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Considering that a large percentage of the population learns visually, I always get annoyed when speakers don’t use power point for their presentations at conferences, or don’t use it properly. Some speakers say that they haven’t mastered it; they should, otherwise they insult their audience, and cut out a large slice of them who find it difficult to learn by listening.

Many years ago I attended meetings held by a volunteer group to improve people’s public speaking abilities. We had to rely on small notes in our hands to jog our memories and keep us on track. Today power point does this for us. We can use the screen to make sure our argument follows a logical sequence and it can also be used to display data, which is difficult to explain orally. It means that we can concentrate on our argument in a more relaxed manner preferably using humour to lighten the learning task for our audience.

My main gripe is with people who put an enormous amount of material on a slide and then continue to talk. Most people find it difficult to listen and look simultaneously and are faced with the dilemma of not knowing which to do. No slide should contain more than 7 lines and even then when it first comes up the speaker should pause to let the audience read it. In my case I use one point at a time bringing them up one after the other. When a point is on the screen (in heading form) I can then talk about it.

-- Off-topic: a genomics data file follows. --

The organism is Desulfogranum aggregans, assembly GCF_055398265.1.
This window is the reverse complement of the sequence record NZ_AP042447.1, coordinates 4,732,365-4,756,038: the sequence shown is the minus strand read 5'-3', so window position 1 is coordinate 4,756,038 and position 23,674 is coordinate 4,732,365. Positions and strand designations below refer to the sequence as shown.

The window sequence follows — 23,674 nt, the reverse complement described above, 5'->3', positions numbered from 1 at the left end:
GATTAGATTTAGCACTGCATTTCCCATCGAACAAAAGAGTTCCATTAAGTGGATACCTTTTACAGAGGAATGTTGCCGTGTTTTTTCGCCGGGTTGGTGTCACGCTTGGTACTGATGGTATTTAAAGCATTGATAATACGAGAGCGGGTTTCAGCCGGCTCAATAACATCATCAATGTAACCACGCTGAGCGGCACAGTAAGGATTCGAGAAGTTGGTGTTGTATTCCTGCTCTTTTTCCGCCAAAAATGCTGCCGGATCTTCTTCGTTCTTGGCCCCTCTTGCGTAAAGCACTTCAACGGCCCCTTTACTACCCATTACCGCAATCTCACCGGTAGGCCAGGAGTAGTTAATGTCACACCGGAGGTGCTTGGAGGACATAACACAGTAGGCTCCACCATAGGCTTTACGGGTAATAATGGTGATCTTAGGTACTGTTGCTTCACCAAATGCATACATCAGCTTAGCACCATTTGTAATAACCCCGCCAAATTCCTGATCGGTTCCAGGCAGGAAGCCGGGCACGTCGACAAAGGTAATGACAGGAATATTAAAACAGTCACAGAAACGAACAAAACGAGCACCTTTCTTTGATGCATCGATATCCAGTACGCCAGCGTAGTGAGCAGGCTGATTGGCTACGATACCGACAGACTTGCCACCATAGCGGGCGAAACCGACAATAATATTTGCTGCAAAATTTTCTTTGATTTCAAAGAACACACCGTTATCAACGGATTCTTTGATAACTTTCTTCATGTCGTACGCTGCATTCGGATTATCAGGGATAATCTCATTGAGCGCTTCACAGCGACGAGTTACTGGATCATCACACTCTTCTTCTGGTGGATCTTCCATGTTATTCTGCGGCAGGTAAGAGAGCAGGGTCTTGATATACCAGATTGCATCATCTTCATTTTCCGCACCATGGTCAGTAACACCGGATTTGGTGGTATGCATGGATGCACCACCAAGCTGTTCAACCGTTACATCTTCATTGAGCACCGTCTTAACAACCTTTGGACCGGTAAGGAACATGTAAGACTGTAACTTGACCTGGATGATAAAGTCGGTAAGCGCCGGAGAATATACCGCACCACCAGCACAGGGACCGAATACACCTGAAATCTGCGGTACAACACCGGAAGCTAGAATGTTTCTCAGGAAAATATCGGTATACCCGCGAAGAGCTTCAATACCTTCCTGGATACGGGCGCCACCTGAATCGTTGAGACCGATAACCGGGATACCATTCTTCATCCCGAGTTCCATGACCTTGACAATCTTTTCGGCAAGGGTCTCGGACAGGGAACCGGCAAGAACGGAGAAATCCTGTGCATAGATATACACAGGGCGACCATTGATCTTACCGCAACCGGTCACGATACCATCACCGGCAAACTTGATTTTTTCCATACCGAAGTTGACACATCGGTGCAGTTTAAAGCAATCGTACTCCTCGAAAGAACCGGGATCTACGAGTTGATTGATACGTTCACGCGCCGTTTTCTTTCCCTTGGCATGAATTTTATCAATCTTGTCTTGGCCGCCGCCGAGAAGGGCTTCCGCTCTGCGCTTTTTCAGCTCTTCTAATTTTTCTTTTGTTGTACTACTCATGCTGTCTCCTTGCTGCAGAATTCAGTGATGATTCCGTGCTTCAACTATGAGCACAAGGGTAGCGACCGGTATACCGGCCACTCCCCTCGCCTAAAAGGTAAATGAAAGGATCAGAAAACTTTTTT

Some speakers put extremely complicated tables and charts up and don’t give the audience time to look at them properly. Some of these would take 10 minutes to really understand but by then the speaker has moved on, as well as chattering the whole time.

The problem often begins with the speaker’s material. You should provide your audience with what they want to hear, or what you think  would be of interest to them. Far too many people think it is an opportunity to talk about what interests them, not what the audience needs to, or wants to, hear.

It also amazes me that speakers don’t check their slides beforehand. At the recent conference I attended in Ballina, one of the major speakers who seemed to be regarded as something of a guru, had data on the year when the population aged 65+ would be a quarter of the total population. She had the date 2010 on the screen. Not professional.

There is also a danger in using a non-white screen. Cables, as a friend of mine discovered, can alter the colour. A colour which allowed the text to be read on a laptop may have turned to dark green, for example, so that the audience can’t read it by the time it is on a screen at the venue.

Power point was the major advance in public speaking at the end of the last century. We should make full use of this wonderful tool, and apply the same professional standards to it as we do to the rest of our work.